The Delhi High Court on Tuesday issued a notice to the Centre on a petition seeking legal recognition for same-sex marriages under the Citizenship Act, the Special Marriage Act and the Foreign Marriage Act, Live Law reported.

The petition was filed by Joydeep Sengupta, a Canadian citizen who holds an Overseas Citizen of India card, and his partner Russell Blaine Stephens. The couple, who live in France, got married in the United States in 2012. Their marriage is recognised in the two countries as well as Canada. Sengupta’s extended family lives in India.

The petitioners argued that any person married to an Overseas Citizen of India should also be eligible to apply for an OCI card, since Section 7A(1)(d) of the Citizenship Act, 1955, did not differentiate between heterosexual and same-sex partners, according to Live Law.

They also urged the court to prohibit the Consulate General of India in New York from declaring same-sex spouses of Overseas Citizens of India ineligible to apply for the permit themselves.

Sengupta and his partner argued that the exclusion of same-sex marriages from the Special Marriage Act and Foreign Marriage Act was a violation of Articles 14 (equality before the law) and 21 (protection of life and personal liberty) of the Constitution of India.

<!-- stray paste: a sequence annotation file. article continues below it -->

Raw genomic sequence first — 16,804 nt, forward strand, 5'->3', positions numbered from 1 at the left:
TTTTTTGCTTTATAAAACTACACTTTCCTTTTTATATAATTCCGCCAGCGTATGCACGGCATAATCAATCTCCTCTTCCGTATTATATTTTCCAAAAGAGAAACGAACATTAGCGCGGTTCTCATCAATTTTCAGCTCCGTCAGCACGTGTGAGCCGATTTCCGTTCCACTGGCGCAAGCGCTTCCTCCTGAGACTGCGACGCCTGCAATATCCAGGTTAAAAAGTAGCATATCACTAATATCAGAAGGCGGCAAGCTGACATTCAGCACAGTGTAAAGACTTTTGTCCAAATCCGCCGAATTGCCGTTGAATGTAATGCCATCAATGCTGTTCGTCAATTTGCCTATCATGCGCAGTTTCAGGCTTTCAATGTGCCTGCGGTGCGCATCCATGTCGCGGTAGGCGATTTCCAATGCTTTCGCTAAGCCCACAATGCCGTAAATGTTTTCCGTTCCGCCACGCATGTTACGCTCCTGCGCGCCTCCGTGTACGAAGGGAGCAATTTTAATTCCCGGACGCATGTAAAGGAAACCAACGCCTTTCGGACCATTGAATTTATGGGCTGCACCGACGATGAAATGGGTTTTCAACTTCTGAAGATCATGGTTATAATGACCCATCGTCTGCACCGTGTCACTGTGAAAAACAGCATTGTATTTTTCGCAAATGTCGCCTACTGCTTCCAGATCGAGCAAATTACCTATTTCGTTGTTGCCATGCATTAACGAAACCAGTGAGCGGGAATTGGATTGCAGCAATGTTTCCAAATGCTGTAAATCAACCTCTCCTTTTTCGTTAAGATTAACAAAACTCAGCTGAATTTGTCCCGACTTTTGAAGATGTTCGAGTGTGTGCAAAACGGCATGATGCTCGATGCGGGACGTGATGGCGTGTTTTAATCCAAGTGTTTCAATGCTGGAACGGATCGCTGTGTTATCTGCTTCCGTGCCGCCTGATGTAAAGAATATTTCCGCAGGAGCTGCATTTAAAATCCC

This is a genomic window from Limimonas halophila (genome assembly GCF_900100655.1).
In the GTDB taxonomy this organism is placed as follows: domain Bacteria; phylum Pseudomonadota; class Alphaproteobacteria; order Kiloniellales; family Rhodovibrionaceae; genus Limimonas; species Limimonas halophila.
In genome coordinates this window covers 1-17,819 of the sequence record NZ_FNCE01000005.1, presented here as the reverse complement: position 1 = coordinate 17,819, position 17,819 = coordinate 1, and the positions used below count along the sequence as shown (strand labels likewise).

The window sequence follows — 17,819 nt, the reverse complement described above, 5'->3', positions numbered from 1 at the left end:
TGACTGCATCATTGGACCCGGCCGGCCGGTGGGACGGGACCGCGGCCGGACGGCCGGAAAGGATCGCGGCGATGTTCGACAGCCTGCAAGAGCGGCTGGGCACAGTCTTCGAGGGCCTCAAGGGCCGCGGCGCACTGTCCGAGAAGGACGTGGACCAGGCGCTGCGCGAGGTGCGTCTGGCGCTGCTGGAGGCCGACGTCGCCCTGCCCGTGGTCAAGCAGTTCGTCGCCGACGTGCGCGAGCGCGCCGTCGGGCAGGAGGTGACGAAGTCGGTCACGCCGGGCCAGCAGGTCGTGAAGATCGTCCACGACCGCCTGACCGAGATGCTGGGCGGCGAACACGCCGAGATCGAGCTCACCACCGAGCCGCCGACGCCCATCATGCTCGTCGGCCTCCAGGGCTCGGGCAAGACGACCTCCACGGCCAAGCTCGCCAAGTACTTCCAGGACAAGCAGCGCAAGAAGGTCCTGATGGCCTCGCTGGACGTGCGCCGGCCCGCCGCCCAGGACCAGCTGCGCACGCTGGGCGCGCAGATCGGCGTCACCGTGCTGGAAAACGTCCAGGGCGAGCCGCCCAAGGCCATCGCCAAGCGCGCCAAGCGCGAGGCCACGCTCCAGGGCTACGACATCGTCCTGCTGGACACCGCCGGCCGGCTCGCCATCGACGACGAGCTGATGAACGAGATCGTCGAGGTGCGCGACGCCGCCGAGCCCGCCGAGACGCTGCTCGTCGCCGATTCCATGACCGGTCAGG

The petitioners said that the laws must recognise marriages between consenting adults “irrespective of the gender, sex and sexual orientation of the parties”, according to Live Law.

Also read: Same-sex marriage pleas: ‘Nobody is dying because they don’t have certificates,’ Centre tells HC

After hearing the couple’s petition, a division bench of Chief Justice DN Patel and Justice Jyoti Singh sought responses from the Ministry of External Affairs, the Ministry of Home Affairs and the Consulate General of India in New York. The court will take up the couple’s plea and other related petitions on August 27.

In May, the Centre had opposed an urgent hearing of the batch of petitions in the Delhi High Court seeking recognition for same-sex marriages.

Solicitor General Tushar Mehta had argued that the government was focusing only on “real urgent issues” amid the devastating second wave of the Covid-19 pandemic. “You don’t need a marriage certificate for hospitals,” Mehta had said. “Nobody is dying because they don’t have a marriage certificate.”

In February, the Centre told the Delhi High Court that in spite of decriminalisation of homosexuality under Section 377 of the Indian Penal Code, same-sex marriage was not a fundamental right in the country.

In an affidavit, the central government also submitted that same-sex couples living together as partners and having sexual relationships could not be compared to an “Indian family unit”.

The Union government said that a fundamental right under Article 21 of the Constitution was subject to procedure established by the law, and same-sex marriages were “neither recognised nor accepted in any uncodified personal laws or any codified statutory laws”.

In a same-sex marriage, it was not possible or feasible to term one of the partners as “husband” and the other as “wife” and so, “the statutory scheme of many statutory enactments will become otiose”, the government stated.